China Threatens to Nuke the U.S.
AFP | July 15, 2005
China could use nuclear weapons to retaliate against the United States if it attacked in any conflict over Taiwan, reports said Friday citing a Chinese general.
"If the Americans draw their missiles and position-guided ammunition on to the target zone on China's territory, I think we will have to respond with nuclear weapons," said General Zhu Chenghu.
His comments were reported by the Financial Times and the Asian Wall Street Journal, which attended a briefing with the general organised by a private Hong Kong organisation, the Better Hong Kong Foundation.
"If the Americans are determined to interfere (then) we will be determined to respond," said Zhu, a professor at China's National Defence University.
"We ... will prepare ourselves for the destruction of all of the cities east of Xian. Of course the Americans will have to be prepared that hundreds ... of cities will be destroyed by the Chinese."
Xian is an ancient city in central China.
Zhu said the comments represented his personal view and not the policy of the government. Nonetheless, his threat to use nuclear weapons is the most specific by a senior Chinese official in nearly a decade.
The Chinese foreign ministry said it was "gathering information" on the issue and refused to comment further. The defence ministry also refused comment.
Analysts said the remarks were largely rhetoric but also indicated that Beijing wanted to show the United States it was serious about Taiwan.
"China's leaders, especially the military, think it is important for weaker countries like China to demonstrate their willingness to defend their core interests," Joseph Cheng, a political analyst at City University in Hong Kong, told AFP.
"It's an old-fashioned strategy that is also meant for domestic consumption.
"On the Taiwan issue, the US government tends to adopt a strategic ambiguity approach. On the part of China, it wants to show it is ready to make the sacrifices," Cheng said.
China's military spending has risen at an average double-digit rate over the past decade, hitting 24.5 billion US dollars in 2004.
Despite this, it would still not have the capability to fight a conventional war against the United States, leaving the nuclear card as the only option, analysts said.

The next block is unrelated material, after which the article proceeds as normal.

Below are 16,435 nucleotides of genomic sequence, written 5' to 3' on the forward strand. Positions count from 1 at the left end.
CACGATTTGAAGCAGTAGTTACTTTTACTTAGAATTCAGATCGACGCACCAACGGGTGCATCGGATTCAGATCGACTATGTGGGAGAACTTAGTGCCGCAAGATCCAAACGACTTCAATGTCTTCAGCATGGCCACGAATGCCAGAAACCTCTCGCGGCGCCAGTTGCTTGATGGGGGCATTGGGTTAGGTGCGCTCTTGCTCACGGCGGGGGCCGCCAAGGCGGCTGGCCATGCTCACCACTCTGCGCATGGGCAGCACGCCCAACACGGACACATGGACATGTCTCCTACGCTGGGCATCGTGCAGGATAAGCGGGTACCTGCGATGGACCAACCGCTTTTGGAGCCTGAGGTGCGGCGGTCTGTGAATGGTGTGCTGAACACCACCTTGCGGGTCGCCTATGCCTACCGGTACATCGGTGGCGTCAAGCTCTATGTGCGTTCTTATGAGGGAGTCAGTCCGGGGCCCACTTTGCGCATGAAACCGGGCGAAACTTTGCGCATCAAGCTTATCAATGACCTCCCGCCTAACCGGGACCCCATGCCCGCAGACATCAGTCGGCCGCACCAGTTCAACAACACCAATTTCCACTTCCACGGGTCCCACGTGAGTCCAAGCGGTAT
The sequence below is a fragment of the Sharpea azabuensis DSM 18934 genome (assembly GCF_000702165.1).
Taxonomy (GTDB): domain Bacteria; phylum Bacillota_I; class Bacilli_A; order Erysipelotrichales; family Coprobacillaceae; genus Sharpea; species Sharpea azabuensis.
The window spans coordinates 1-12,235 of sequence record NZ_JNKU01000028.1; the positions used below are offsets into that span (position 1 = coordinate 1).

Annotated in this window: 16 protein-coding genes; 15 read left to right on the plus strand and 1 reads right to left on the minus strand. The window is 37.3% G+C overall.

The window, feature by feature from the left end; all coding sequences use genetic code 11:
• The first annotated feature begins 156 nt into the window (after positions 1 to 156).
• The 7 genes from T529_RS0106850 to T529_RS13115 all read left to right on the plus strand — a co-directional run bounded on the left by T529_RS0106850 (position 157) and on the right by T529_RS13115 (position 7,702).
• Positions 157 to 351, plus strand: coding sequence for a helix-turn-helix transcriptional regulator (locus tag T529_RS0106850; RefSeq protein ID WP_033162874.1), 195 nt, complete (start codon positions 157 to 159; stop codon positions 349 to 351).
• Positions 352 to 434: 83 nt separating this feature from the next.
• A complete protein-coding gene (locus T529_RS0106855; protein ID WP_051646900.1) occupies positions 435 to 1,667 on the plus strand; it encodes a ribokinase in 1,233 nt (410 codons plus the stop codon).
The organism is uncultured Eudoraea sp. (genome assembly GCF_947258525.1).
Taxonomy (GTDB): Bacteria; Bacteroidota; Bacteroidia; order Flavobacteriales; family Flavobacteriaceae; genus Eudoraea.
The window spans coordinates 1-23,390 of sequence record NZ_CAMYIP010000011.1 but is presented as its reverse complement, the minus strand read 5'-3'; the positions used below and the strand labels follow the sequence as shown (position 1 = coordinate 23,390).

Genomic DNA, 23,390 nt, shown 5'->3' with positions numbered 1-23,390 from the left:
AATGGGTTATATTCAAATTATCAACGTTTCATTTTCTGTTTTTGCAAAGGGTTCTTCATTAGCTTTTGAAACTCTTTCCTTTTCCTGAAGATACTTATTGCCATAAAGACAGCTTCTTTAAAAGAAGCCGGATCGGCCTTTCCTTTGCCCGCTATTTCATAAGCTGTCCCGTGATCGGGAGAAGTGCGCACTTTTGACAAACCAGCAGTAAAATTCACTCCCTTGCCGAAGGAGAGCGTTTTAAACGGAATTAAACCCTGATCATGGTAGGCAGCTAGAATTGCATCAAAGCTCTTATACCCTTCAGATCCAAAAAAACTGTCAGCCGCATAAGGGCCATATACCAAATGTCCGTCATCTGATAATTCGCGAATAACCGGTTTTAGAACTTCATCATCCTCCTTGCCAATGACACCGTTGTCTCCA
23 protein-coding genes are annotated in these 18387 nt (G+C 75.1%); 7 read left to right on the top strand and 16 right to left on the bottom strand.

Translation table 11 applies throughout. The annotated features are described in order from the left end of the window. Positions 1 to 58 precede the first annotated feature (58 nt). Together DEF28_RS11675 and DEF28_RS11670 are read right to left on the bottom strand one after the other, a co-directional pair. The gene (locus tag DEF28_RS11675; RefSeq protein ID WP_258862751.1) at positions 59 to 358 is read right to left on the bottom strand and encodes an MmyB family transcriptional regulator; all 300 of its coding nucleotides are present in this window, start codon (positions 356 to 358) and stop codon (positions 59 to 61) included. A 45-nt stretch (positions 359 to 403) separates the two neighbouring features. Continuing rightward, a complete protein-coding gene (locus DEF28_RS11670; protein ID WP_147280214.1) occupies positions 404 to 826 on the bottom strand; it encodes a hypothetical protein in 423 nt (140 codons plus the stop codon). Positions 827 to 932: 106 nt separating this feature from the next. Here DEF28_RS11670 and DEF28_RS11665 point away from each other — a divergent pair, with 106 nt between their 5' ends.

Although China has a no first-strike nuclear policy, Zhu said he believed the policy applied to non-nuclear powers and could be changed, the reports said.
China and Taiwan split in 1949 at the end of a civil war but Beijing still claims it as part its territory and has repeatedly threatened to invade if the island formalises its 56-year separation with a declaration of independence.
In March China adopted a law allowing it to use force against any secession moves by Taiwan, triggering concerns in Washington and raising tensions in the region.
Since the United States switched diplomatic recognition from Taipei to Beijing in 1979, Washington has acknowledged Beijing's position that Taiwan should be considered an integral part of China.
Yet the United States remains the leading arms supplier to Taiwan because it is bound by law to offer the island the means of self-defence if its security were threatened.
Zhu's comments come ahead of Washington's annual report on the Chinese military and as a string of US officials have raised concerns about the rise of China's military.
The issue was most recently brought up by US Secretary of State Condoleezza Rice who, on a visit to Beijing last weekend, highlighted tensions with Taiwan as a key concern.
She urged Beijing to reach out to the island's elected leadership